page 675) find that in flies the previously known guidance factors are not required for the process. Rather, a lipid phosphate phosphatase that is expressed in the central nervous system (CNS) repels the migrating PGCs, pushing them along their proper route.
Previous work using fixed material showed the general path that the PGCs take as they move to the gonad. However, the process itself has been hard to piece together from still images.
Using videomicroscopy, Sano et al. saw that the PGCs leave the gut, moving from the middle of the embryo where they are formed. The cells travel up toward the dorsal side, where the CNS is, and then laterally toward the prospective gonads. The PGCs never cross the midline of the embryo. Once a cell starts toward one side it does not move to the other.
Mutations in previously identified attractants expressed by the immature gonads had no effect on lateral migration. Nor was there an effect from mutations in CNS-expressed genes whose products are known to repel growing axons from the midline. However, in embryos lacking the wunen and wunen-2 genes, which encode lipid phosphate phosphatases expressed by the CNS, the PGCs became lost, sometimes crossing the midline and venturing into the epidermis, where they do not usually go.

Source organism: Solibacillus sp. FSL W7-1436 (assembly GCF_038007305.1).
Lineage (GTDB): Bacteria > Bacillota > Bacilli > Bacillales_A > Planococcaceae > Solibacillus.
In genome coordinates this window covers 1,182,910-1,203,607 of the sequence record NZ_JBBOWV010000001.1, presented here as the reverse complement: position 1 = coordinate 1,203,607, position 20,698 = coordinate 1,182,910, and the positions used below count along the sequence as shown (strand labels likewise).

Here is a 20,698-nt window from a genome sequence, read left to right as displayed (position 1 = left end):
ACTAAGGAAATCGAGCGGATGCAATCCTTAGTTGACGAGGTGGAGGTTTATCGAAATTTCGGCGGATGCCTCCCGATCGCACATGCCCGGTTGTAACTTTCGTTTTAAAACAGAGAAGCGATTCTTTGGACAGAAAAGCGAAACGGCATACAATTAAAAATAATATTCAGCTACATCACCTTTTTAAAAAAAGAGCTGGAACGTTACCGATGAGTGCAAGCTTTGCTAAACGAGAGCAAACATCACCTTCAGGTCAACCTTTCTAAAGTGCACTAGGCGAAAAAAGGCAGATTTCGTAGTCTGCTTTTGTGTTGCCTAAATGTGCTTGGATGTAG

The team hypothesizes that the lipid phosphate phosphatases destroy some attractant on the surface of some of the embryonic cells, thus creating a gradient or pattern that helps guide the PGCs along their path.
Remarkably, PGCs that get caught between the two stripes of wunen/wunen-2 expression, which flank the CNS, die. That observation may underscore just how important it is for primordial germ cells not to be left in the midline, and may hint at the origins of teratomas, which are rare tumors that crop up in adolescents and often occur near the midline.